ROUCHELL: Yeah, yeah. And we wanted people to feel safe going to those restaurants at nighttime down Eighth Street and not have to be accosted by young bands of kids that would be roving because, I mean, there was a time when we had a lot of that. But it really helped. It really, really, really helped. I mean, my guests felt very comfortable going over to Belga or to Banana Café or to Rose’s Luxury. I mean, of course, The Broker was gone by then but whatever was even further down, you know, they did.
JARBOE: Well, yeah, to me it’s hard to imagine Rose’s Luxury being there without the BID …
ROUCHELL: Oh, yeah.
JARBOE: … and Barracks Row.
ROUCHELL: Oh, yes. Especially because those people would stand in line and go in. And they didn’t want people to really bother them.
JARBOE: Yeah. That was kind of a signal to me that the …
ROUCHELL: I mean, Eighth Street, back in 1987 and ’88 when I first came, I mean the biggest thing was Duron Paints, which was right next to where Starbucks is today in that old bank building, and District Hardware in the next block. I mean, that was really it. I mean, we had The Broker. We had a few restaurants. Sheridan’s came along, Banana Café. Of course, before that there was the Town House. Of course, Trattoria Alberto’s, I mean, that has been the test of time. But there wasn’t that much on Eighth Street back then.
JARBOE: Right.
ROUCHELL: But everybody went to District Lock because there was no Home Depot. We went out to Hechinger’s off of Maryland Avenue, which was quite dicey back in those days.
JARBOE: Now, so, you got involved because you were president of CHAMPS.
ROUCHELL: I got involved because I was president of CHAMPS but I also got involved, the main reason is because I owned the Maison Orleans Bed and Breakfast. And I felt that I needed to be involved because, not only me as a bed and breakfast owner, but the Hereford House [600 block of South Carolina Avenue SE, owned by] Ann Edwards; the Painted Lady [512 Seward Square SE], Bill Allen and Wally Bonfield. There were several bed and breakfasts. Rosalie Stroube, who had the—right over here by 11th— the Rebecca Garrett House [1000 block of E Street SE]. A lot of these bed and breakfasts back in those days, their guests came—you know, Capitol Hill, they wanted to make sure they were comfortable. So, that really helped a lot with saying, you know, you can leave in the evenings and feel free to go out to a restaurant and walk around. It was a huge, huge deal.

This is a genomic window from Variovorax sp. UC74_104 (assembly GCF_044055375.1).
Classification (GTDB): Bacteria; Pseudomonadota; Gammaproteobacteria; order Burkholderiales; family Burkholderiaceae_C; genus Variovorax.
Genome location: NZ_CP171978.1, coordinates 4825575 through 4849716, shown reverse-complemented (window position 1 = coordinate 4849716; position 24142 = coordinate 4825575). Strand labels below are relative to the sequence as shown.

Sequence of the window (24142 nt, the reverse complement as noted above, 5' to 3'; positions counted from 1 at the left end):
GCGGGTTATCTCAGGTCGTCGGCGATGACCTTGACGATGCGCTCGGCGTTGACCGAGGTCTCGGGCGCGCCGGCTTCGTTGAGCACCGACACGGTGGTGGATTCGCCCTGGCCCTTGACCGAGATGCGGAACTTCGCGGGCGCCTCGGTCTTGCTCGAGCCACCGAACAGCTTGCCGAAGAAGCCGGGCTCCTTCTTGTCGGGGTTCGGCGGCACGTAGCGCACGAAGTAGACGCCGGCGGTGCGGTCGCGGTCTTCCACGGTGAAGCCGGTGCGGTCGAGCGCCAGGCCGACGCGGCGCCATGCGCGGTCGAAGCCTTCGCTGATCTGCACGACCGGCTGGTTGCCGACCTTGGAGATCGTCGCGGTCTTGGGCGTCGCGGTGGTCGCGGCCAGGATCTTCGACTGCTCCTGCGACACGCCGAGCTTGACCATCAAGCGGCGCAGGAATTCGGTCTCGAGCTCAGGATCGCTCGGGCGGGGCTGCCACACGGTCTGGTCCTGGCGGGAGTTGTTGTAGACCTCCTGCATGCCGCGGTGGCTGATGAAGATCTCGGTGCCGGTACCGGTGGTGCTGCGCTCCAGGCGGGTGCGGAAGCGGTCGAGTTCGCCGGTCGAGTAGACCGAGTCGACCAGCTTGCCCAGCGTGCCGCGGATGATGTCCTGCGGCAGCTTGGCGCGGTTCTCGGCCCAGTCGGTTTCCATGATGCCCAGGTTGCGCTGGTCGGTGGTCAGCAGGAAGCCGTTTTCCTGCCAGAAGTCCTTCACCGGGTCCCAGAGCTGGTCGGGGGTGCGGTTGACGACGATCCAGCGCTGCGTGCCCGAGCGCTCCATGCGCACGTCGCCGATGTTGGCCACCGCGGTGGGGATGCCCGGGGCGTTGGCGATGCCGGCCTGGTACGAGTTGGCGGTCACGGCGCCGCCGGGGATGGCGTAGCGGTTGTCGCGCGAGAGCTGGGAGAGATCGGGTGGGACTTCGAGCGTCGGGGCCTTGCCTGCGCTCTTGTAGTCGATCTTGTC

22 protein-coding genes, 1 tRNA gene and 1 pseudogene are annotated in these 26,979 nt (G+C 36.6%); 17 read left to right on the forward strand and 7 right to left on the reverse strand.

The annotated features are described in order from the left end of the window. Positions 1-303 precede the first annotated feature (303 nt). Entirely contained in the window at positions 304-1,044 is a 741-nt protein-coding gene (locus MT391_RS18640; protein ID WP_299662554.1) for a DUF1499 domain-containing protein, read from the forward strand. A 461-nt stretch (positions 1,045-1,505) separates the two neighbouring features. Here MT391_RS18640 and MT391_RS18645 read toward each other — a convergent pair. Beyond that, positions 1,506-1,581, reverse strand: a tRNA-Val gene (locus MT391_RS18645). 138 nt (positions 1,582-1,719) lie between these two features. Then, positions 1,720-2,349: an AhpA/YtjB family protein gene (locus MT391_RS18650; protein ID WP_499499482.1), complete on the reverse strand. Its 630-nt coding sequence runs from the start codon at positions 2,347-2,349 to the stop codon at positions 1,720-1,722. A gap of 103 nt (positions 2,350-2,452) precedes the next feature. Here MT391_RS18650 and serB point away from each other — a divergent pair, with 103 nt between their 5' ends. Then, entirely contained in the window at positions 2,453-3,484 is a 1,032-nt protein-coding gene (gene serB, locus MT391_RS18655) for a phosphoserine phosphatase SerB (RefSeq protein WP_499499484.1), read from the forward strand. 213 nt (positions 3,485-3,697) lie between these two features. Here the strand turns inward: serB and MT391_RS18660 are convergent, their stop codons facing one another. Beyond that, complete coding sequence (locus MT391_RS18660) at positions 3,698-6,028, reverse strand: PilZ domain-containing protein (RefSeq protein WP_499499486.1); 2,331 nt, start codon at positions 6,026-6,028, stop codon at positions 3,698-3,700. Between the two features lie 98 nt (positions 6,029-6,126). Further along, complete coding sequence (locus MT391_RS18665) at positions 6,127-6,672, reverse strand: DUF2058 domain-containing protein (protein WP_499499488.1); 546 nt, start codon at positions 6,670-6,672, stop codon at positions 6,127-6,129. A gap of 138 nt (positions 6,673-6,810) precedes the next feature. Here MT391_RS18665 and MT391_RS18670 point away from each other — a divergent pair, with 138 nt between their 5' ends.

JARBOE: Well, I’m going to get back to you in writing so that you can give me that list of those places …
ROUCHELL: Oh, sure. Sure, sure, sure, sure.
JARBOE: … so that we get it right when we [transcribe]. So, now, what were you doing specifically as part of the BID? Were you a …
ROUCHELL: My official title was, I was, a business homeowner. Because there are different tiers of what people were. Whether you owned a business along one of the commercial corridors. I did not own a business on the commercial corridor but I owned a business sort of off the commercial corridor. So, that is how I became a member. As a—and Patty Brosmer could tell you more. It was that I fit into a sub-category. As a residential something something business owner.
JARBOE: When the BID was doing the process of getting set up, were you working on any of that?
ROUCHELL: No, I was not working on any of that.
JARBOE: You weren’t doing any of the walking the streets, looking at the addresses?
ROUCHELL: You know, I think I did do that but I really, I don’t—I sort of remember walking down Pennsylvania Avenue toward where Harris Teeter is now or whatever is there now and going that way. And I do remember something about addresses, looking at addresses and businesses, what were there That does ring a bell.
ROUCHELL: And somehow also on Mass [Massachusetts] Avenue. Somehow I remember walking along Mass Avenue for something, but I don’t remember what. It’s a long time.
JARBOE: Probably for the same reason. I mean, that was one of the big deals because we …
ROUCHELL: Oh, yeah.
JARBOE: … had to get …
ROUCHELL: Yes. You had to get so many.
JARBOE: … so many. But we also needed to make sure that we got them in the right category because we weren’t taxing residential.
ROUCHELL: That’s right. And down 11th Street, we had to worry about that. Because 11th Street was just sort of—There were a few, like Janet Crowder, Two Lions. She had left Pennsylvania Avenue in the 600 block and she moved over to Two Lions. And, so, there was the beginning of that. And, then, of course, Mark Holler with Ginkgo Gardens. He brought it down further.
JARBOE: Yeah. Down at the end by the …
ROUCHELL: Down at the other end. So, yeah. There were spokes so to speak. Yeah.